Chinese Scientists Discover Earth’s Largest Field of Extraterrestrial Objects in Remote Autonomous Region

 

Asteroid

 

Chinese scientists said yesterday that they have been examining three giant meteorites all from the same parent asteroid at the world’s longest known meteorite-strewn field is at Altay in the Xinjiang Uygur Autonomous Region. Scientists at the Purple Mountain Observatory in Nanjing, said the meteorites were all from the same parent asteroid, as their chemical elements are identical. The earliest dated discovery of the extraterrestrial objects was in 1898, when herdsmen in the Gobi Desert found a 28-ton silvery stone in the shape of a camel.


The Meteoritic Society later named it Armanty, and confirmed it to be the world’s fourth-largest meteorite. Over 100 years later, a second one was found. Ulasitai weighed in at 430 kilograms. It was not until 2011, when a third — the 5-ton Wuxilike — was found, that scientists began to notice the three meteorites were in a line, although across a distance of 425 kilometers.

“They are on the same axis from southeast to northwest, which piqued our interest,” said Xu Weibiao, meteorite curator with the observatory under the Chinese Academy of Sciences.

Xu said that all three were composed of the same chemical components and microelements. Several smaller meteorites have also been found in the field, all with the same chemical composition as the larger rocks.

“This suggests that the meteorites were all from the same parent asteroid before it separated as it entered the Earth’s atmosphere,” Xu said.

An ordinary meteor shower can scatter meteorites across dozens of kilometers. Before the finding in Altay, the world’s largest meteorite strewn field was at Gibeon in Namibia, at 275 kilometers long. Judging by the spread of the meteorites in the Altay field, its meteor shower is likely to have been the largest on the Earth.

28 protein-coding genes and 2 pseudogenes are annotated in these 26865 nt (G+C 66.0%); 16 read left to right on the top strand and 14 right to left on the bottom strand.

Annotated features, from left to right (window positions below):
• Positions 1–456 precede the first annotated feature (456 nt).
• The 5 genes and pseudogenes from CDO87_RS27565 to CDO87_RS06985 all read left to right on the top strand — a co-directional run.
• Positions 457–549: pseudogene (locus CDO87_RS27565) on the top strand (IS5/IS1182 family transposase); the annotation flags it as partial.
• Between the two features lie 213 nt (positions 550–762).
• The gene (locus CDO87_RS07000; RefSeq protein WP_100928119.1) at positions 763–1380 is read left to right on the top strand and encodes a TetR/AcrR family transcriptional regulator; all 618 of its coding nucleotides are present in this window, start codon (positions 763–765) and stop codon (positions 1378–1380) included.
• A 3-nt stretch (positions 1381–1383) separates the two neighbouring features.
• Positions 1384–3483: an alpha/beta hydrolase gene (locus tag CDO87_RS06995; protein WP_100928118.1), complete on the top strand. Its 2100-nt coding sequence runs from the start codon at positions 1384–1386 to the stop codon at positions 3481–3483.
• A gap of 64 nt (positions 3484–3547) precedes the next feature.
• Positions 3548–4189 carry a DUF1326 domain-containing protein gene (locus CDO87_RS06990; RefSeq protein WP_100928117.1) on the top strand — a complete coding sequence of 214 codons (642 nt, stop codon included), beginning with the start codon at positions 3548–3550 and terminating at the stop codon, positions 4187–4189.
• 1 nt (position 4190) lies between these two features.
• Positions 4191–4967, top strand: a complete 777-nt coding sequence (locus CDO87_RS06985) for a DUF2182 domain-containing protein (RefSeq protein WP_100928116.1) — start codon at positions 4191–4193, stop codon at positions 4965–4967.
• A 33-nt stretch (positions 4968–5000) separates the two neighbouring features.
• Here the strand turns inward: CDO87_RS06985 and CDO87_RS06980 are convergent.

“A meteor shower of such a scale must have had a great impact on the Earth. If it happened after humans walked the earth, we often find cave painting depicting the incident in the area,” said Xu.

He said the team has used isotopic dating to determine when the meteor shower occurred.

An average of 20,000 meteorites fall to the Earth every year. Scientists use extraterrestrial stones to determine information about the universe and look for signs of life in space through chemical classification.

For example, scientists previously discovered evidence of magma activity on Mars some 200 million years ago after sampling a meteorite.

Next year, China’s Chang’e-5 lunar probe will collect samples from the moon.

“For the moon sample research, the observatory will use more advanced analytical equipment, which will greatly assist our petrological and mineralogical research,” Xu said.

The Daily Galaxy via http://www.shanghaidaily.com

Image credit: timedotcom

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